timboerger.net

Not completely unpopular

Category: Games (page 2 of 3)

Kickin’ It Sorta Old School

This last weekend I had the pleasure to meet some old friends at a lake cabin.  This was something I was really, really looking forward to do.  We would get to indulge in the kindness of my friends and for the second time this summer, just do some old fashioned relaxing at a lake.  There would be beer, there would be good times on the water.

But there was something else planned that weekend, something wonderful and magical, something I haven’t done in over a decade.  I broke out the dice, bought a couple of books and played a game of Dungeons and Dragons with my friends.

My Old Dice

My Old Dice

Oh yes.  It had been so long since the last time I played, I cannot honestly say that I remember it.  But this was something I really yearned for.  It’s weird as 2010 continues to be my geeky renaissance and one thing I miss from my old geek days was sitting down amongst friends, rolling some dice, drinking some cheap beer and getting our game on.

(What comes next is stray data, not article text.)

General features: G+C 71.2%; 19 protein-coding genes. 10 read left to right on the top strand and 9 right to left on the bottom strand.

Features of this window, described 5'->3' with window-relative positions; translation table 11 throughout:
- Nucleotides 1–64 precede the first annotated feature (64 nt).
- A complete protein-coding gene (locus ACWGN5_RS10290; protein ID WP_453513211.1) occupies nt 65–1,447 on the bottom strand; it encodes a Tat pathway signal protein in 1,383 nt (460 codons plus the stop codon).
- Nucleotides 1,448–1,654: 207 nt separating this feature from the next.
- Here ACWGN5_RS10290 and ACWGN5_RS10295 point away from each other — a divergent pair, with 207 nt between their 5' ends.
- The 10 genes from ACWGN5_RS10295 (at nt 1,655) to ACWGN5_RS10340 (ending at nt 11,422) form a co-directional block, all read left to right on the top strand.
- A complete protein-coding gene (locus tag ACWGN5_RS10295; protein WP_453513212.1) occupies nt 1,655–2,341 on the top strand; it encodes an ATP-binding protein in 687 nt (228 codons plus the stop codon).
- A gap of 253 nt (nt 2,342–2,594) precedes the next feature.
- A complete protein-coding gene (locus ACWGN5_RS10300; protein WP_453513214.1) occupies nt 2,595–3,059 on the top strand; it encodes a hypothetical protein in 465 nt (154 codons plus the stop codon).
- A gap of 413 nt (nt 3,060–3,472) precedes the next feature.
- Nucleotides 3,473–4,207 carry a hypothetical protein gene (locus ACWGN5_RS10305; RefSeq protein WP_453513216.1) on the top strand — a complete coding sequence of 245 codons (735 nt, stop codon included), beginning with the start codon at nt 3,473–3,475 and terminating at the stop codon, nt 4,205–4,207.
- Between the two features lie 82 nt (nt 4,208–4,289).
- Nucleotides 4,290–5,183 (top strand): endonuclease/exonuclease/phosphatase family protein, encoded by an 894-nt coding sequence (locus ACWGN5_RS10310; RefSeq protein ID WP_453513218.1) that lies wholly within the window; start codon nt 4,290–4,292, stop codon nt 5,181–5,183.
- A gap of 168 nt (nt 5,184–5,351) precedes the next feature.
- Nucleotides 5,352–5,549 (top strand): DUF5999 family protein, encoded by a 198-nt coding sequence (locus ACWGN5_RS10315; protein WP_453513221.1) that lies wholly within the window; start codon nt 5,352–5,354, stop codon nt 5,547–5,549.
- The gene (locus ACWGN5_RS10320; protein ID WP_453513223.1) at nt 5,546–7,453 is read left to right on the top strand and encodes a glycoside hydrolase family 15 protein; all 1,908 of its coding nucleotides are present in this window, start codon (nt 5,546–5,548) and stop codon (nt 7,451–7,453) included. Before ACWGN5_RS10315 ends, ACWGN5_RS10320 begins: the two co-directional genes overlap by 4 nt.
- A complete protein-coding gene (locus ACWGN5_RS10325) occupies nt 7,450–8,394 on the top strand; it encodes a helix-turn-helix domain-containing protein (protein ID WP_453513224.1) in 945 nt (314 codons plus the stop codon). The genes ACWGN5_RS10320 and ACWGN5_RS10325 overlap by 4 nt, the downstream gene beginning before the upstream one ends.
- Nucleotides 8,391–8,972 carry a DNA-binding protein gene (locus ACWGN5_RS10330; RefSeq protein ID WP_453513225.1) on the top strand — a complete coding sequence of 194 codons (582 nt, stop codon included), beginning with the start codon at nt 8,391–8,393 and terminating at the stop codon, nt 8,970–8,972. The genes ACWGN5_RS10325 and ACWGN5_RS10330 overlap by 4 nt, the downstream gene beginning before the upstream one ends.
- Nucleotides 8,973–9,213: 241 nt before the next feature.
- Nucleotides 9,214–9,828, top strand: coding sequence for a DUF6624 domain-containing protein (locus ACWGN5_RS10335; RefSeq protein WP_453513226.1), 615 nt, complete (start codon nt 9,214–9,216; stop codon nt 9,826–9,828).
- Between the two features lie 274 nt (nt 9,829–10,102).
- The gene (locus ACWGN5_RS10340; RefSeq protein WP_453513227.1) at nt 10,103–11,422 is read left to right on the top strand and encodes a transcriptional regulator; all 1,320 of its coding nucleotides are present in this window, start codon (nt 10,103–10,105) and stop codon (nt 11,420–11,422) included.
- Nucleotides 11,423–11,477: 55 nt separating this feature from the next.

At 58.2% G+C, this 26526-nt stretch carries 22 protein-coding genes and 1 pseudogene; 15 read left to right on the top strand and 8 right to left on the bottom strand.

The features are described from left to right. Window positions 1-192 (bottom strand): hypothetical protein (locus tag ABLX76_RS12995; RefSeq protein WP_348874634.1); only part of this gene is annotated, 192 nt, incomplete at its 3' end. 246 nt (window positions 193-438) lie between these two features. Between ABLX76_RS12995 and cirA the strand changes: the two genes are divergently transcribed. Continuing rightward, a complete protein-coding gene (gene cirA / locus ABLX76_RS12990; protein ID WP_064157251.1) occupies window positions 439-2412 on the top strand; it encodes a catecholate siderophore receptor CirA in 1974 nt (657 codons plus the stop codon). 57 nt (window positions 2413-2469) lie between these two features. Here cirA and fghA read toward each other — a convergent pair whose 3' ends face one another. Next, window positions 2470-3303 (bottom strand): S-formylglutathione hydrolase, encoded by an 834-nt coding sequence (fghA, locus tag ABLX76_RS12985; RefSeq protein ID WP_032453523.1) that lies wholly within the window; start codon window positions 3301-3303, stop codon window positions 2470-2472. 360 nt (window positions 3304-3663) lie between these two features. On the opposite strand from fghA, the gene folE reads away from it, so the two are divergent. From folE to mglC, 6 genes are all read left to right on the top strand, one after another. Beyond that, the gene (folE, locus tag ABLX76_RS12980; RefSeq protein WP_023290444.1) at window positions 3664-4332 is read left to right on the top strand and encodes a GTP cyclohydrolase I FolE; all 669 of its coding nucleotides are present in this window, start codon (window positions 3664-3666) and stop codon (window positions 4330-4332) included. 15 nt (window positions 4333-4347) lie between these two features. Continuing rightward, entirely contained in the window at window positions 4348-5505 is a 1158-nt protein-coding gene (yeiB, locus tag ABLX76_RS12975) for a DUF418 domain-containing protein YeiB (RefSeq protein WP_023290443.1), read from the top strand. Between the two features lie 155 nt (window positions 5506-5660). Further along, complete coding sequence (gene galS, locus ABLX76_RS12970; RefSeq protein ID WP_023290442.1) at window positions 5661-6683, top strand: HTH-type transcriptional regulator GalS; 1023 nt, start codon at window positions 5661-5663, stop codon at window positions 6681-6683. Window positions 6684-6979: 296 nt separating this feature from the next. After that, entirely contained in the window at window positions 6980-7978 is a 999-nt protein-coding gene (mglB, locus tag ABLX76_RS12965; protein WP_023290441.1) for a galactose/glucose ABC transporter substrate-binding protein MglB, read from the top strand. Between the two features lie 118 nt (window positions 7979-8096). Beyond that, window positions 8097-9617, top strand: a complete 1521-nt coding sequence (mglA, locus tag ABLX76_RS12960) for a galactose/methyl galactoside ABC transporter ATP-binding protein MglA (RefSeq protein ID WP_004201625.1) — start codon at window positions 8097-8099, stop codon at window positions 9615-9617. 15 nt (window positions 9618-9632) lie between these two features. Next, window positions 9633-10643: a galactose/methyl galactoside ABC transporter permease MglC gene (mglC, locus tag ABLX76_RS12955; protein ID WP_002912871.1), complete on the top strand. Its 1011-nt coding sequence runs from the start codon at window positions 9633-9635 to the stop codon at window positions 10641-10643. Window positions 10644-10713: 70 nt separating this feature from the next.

Not pictured: a bag of Doritos, classic Mountain Dew and young adult angst

Not pictured: a bag of Doritos, classic Mountain Dew and young adult angst

When my friend Eric mentioned we were going to run a couple of rooms in a dungeon crawl, I completely geeked out.  I “found” myself at a games store and just happened to find myself  *cough* *cough* at the D&D display rack which just happened to have a sale on a couple of books.  I studied up, drew up a character (an Eladrin Wizard with a bit of a detective background) and dug out my dice from one of the packed boxes.  It was just the matter of a wait for the actual weekend to game with some friends.